A View of Washington as a Capital - or What Role is Civic Design? - January, 1963
Washington DC has had many plans---the most famous of which is Pierre Charles L'Enfant's original 1791 layout of the city (the "Plan of the city intended for the permanent seat of the government of the United States...").The other most influential blueprint was the McMillan Plan of 1902, which laid out the vision of the city's national mall (the monumental axis from the White House to the Lincoln Memorial, and adjacent areas). Even with all the planning and good intentions, by the middle of the 20th century much of Washington's built fabric seemed ramshackle: not anything like the proud capitol of a powerful nation. This was pointedly noticed by the about-to-be inaugurated John F. Kennedy: in the motorcade, on the way to his inauguration at the Capitol building, Kennedy noticed how tawdry much of the city looked---and when he became president, he brought attention to the issue. Architects and planners engaged in the discussion, and the January 1963 issue of Architectural Forum was entirely focused on the topic. In that issue, Paul Rudolph offered his analysis of the some of the city's design problems--and his cogent solutions. Below is a transcript of that article.
[Note: in transcribing this text, we have retained most of the grammar, spelling, capitalization, and construction.]
A View of Washington as a Capital - or What Role is Civic Design?
The one, distinguishing characteristic of Washington architecture and civic design is "monumental dullness"—a term applied not long ago by a certain magazine to a certain Washington building. One cure for dullness is criticism; and one of the most outspoken critics in the U.S. is PAUL RUDOLPH, chairman of the Department of Architecture at Yale, and the architect for some of the finest modern buildings of the postwar years. Here, in brief, are some of his suggestions for Washington:
The Supreme Court is clearly in the wrong place. It should move.
Washington's open spaces are much too open—and much too formless.
The Mall is a mess: its space "leaks out" in all directions, and its flow is interrupted by cross streets.
The Washington Monument, our finest symbol, is surrounded by piles of junk.
Pennsylvania Avenue, the most important street in the country, has no beginning and no end.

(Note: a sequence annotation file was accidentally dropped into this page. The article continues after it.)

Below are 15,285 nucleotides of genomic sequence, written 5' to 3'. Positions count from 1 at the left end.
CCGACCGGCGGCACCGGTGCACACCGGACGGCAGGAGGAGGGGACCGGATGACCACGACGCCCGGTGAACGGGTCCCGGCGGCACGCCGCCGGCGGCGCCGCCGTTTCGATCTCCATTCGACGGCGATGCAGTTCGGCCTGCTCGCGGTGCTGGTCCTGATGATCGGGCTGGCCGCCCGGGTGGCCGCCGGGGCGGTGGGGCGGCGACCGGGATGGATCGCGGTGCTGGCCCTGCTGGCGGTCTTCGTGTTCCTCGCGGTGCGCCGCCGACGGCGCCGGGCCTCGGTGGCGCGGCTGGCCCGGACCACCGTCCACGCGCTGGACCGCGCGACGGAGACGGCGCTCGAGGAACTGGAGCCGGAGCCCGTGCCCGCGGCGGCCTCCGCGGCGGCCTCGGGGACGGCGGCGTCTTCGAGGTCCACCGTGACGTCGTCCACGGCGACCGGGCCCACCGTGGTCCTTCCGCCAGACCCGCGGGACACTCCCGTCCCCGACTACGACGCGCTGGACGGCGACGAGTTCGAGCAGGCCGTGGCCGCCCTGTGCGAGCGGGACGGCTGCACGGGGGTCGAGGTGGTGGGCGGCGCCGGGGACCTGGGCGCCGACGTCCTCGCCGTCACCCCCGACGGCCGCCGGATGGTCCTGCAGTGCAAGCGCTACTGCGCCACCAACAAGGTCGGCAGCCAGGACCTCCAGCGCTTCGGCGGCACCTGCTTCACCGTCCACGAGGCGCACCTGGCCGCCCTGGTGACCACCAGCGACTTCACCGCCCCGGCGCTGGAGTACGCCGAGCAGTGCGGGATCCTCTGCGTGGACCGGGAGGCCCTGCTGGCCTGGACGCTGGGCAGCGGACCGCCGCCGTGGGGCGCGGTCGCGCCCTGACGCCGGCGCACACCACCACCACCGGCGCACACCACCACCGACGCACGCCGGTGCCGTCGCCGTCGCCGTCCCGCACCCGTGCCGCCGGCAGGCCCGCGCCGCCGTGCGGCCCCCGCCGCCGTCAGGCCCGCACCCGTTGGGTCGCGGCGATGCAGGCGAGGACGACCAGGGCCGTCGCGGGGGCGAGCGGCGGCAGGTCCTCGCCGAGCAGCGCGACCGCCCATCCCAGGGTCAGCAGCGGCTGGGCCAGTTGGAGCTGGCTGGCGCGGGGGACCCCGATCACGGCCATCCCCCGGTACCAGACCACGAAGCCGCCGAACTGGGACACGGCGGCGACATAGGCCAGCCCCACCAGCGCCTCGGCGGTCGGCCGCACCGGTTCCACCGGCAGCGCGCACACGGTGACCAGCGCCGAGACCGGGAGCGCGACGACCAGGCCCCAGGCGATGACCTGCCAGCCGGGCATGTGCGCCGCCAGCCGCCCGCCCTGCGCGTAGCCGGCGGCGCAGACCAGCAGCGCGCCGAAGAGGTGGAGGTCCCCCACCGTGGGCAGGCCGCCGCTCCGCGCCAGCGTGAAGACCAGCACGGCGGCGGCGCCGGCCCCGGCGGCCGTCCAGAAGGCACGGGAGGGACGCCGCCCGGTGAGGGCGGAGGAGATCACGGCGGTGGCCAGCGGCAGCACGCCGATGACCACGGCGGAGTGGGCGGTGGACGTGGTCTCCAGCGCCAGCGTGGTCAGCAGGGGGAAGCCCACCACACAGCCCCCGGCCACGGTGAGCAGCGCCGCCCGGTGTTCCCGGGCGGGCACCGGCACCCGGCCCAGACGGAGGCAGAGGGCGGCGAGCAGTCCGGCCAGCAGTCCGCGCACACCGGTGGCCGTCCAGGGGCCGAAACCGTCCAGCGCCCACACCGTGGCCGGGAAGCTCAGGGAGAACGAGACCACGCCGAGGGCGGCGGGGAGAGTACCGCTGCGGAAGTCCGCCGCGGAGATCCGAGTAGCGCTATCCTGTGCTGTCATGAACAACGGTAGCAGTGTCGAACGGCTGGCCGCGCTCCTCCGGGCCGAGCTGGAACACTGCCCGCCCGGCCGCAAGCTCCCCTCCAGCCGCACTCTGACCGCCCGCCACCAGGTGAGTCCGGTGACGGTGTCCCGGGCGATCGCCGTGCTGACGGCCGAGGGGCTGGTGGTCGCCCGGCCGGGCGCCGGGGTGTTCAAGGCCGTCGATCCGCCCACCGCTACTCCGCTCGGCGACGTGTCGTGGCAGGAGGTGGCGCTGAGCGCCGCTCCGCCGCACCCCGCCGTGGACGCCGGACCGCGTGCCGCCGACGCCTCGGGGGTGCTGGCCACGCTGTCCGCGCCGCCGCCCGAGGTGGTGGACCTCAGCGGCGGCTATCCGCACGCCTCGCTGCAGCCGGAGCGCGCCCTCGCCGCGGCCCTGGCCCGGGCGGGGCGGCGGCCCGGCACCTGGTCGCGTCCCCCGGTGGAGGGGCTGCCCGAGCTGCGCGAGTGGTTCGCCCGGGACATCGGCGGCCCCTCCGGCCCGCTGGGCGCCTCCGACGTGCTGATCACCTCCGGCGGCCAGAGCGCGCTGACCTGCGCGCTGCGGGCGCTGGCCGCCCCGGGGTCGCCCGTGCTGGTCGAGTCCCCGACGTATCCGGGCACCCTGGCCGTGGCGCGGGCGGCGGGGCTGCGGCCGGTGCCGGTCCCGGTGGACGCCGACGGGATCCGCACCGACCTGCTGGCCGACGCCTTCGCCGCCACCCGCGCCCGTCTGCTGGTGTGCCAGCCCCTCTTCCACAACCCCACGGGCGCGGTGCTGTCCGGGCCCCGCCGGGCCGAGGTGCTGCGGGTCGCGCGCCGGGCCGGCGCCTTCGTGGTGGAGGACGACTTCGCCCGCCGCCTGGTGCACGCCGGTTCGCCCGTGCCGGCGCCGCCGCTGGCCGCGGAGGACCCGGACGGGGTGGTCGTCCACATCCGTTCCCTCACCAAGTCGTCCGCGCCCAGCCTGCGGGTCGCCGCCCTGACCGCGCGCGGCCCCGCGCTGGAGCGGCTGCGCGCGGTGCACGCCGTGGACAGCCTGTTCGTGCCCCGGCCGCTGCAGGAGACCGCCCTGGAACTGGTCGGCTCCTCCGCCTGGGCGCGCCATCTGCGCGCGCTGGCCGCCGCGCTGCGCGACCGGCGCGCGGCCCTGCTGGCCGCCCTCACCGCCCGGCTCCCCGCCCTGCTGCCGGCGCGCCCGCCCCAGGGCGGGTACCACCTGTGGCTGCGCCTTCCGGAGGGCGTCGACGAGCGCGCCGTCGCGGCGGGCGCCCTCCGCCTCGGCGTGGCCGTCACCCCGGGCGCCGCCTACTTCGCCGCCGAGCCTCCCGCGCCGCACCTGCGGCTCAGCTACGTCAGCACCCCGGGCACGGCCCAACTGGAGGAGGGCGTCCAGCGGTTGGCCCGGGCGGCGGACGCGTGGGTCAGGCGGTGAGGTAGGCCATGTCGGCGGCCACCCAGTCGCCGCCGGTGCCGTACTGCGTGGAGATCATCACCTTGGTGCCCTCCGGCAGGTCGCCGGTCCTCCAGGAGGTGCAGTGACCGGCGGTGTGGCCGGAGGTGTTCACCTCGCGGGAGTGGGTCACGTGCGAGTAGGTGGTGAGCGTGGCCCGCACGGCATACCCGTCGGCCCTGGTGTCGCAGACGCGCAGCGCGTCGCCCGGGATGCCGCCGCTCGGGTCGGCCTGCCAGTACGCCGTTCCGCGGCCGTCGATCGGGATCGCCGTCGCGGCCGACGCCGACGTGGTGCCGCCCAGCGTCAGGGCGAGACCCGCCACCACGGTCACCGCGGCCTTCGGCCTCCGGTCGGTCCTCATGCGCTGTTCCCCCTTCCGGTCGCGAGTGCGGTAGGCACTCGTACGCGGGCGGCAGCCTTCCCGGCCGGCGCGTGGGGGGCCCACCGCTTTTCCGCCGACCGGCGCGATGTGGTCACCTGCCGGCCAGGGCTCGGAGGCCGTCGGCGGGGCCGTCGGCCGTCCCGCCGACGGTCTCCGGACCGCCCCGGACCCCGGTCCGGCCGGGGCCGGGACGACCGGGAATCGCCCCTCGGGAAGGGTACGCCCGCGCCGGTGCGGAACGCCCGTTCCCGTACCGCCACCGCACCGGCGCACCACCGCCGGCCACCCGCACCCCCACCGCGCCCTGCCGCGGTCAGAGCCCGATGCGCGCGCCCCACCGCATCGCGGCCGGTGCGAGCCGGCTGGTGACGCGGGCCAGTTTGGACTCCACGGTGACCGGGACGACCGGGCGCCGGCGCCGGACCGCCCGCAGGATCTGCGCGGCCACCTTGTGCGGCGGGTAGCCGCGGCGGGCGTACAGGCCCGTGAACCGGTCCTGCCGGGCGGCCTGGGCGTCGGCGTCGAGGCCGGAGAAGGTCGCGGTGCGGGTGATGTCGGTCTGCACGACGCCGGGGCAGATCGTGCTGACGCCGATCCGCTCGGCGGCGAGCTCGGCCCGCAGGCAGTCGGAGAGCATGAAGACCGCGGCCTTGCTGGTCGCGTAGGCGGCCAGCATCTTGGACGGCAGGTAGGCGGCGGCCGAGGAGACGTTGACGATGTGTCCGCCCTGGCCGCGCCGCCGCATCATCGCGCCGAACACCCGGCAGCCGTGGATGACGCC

Washington's squares are dotted with mediocre and underscaled sculpture, and are generally unusable anyway.
Washington, though neo-Renaissance in its buildings, violates all Renaissance principles in its outdoor spaces.
And most new Washington architecture is ridiculous.
The next words are those of Mr. Rudolph:
The nation's Capitol—majestic, dominating Washington—vistas, vistas, vistas from everywhere to the Hill and its light-catching dome. Mr. Washington's monument—the best in the world— pivoting you to the House of White shrouded in its Sea of Green; not intended to be, but nevertheless the reverse of the Capitol.
But where is the Supreme Court —Isn't this a government of three?
Somehow the Supreme Court ended up, not as an integral part of a great plan, but merely at the back door of the Capitol, with no relationship to the Capitol itself. Even more insulting, it parodies the Capitol buildings in a ridiculous way.
A new Supreme Court Building should be placed on great terraces over the complex of vehicular and rail bridges entering the city from the south. (The Southerners could always use the northern gateway if they did not like the idea of entering via the Supreme Court entrance.)
This placing of the third great arm of our government at the southwest terminus of Maryland Avenue will help reclaim that neglected thoroughfare. It would be a site worthy of the Supreme Court —a building that would be reflected in both the Tidal Basin and the Washington Channel.
Pennsylvania Avenue today is not significant because 1) its flanking buildings are not sufficiently "'dense" to define the space of the street; 2) there is no defined beginning or end; 3) the diagonal intersections with the north-south-east-west gridiron rail for special forms of buildings which have not yet been evolved; 4) the height of buildings is often not great enough for the present width of the Avenue; and 5) the Avenue acts as a barrier rather than a connection between the commercial and the federal city.
Pitiful attempts to form plazas at the various diagonal intersections have failed—because these plazas are generally rectangular and Pennsylvania Avenue is allowed to bisect them diagonally. So the plazas end up being two meager triangles of nothingness.